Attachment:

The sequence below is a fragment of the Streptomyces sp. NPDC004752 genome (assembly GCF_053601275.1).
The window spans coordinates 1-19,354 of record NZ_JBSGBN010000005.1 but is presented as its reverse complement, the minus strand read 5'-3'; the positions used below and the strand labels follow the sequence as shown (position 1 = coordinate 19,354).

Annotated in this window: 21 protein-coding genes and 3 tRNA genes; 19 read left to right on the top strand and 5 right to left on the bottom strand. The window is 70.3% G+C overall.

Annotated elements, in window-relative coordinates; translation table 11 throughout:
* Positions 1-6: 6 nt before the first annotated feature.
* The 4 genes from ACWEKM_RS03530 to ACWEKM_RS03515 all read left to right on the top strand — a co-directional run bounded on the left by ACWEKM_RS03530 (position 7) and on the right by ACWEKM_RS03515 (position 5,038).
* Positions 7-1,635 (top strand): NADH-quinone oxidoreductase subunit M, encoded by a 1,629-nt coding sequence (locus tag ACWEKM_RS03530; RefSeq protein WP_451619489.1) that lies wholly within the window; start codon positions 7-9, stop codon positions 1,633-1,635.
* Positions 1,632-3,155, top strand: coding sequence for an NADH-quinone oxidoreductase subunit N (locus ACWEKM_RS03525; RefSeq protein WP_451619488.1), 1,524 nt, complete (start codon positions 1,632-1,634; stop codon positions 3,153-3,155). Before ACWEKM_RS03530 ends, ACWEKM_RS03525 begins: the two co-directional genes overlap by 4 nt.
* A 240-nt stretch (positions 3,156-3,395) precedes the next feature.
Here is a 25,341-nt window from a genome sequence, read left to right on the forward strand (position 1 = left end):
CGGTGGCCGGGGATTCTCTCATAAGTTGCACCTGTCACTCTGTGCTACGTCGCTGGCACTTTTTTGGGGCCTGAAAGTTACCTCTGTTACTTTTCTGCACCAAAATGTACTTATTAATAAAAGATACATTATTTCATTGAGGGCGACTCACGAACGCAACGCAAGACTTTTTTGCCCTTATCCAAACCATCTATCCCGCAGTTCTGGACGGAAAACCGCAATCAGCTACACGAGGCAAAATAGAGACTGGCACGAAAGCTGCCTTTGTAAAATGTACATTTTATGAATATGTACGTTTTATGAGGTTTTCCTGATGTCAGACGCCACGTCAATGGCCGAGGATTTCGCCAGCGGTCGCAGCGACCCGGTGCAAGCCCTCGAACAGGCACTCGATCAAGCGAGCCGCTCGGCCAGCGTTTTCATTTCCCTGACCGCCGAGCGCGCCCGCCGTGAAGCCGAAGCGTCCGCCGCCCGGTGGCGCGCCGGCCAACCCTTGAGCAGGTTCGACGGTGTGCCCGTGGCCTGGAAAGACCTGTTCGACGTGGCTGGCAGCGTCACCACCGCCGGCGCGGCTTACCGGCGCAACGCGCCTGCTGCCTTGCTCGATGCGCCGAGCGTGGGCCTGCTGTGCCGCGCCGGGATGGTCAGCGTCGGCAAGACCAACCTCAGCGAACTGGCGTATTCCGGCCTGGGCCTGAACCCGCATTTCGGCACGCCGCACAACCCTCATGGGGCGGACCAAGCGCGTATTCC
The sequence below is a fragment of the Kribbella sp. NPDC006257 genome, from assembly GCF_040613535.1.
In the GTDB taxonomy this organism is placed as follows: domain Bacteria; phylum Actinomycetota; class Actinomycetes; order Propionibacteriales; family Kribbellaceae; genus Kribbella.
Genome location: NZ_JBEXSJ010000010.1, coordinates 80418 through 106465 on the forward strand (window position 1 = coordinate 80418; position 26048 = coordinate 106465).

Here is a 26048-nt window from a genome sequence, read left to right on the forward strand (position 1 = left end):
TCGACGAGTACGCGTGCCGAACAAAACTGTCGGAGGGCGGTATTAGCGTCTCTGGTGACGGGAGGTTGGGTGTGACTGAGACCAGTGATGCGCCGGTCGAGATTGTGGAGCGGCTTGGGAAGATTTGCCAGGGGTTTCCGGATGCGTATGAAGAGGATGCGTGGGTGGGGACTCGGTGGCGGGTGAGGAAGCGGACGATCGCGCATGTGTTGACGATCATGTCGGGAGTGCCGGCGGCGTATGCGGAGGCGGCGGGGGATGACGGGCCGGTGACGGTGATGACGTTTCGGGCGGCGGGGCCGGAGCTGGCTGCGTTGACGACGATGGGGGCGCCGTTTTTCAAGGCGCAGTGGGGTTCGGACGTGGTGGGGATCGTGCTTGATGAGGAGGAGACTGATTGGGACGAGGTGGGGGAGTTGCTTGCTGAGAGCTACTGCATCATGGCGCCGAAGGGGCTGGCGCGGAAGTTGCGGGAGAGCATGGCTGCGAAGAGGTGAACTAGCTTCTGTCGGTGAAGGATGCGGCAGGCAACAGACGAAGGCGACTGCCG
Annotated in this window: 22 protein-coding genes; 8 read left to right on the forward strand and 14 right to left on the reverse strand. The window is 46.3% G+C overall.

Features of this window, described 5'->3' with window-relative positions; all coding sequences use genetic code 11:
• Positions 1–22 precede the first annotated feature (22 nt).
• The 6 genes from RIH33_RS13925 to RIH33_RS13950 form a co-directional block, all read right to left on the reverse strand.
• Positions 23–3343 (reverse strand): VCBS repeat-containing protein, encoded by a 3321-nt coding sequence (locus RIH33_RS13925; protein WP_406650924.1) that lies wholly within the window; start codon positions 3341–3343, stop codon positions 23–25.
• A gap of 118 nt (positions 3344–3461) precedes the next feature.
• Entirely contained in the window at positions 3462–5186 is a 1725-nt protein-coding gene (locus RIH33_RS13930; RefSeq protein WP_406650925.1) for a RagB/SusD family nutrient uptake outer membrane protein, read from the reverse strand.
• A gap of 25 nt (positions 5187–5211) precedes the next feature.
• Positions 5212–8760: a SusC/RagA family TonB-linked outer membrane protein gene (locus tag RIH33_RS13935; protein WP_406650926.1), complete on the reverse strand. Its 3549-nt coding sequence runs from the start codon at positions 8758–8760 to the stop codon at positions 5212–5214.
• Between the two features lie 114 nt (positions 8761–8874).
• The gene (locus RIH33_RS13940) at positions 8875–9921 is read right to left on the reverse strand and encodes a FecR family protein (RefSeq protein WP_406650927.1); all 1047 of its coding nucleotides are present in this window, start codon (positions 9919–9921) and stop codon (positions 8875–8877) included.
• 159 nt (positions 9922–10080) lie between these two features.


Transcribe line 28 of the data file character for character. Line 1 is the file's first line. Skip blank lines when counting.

• 159 nt (positions 9922–10080) lie between these two features.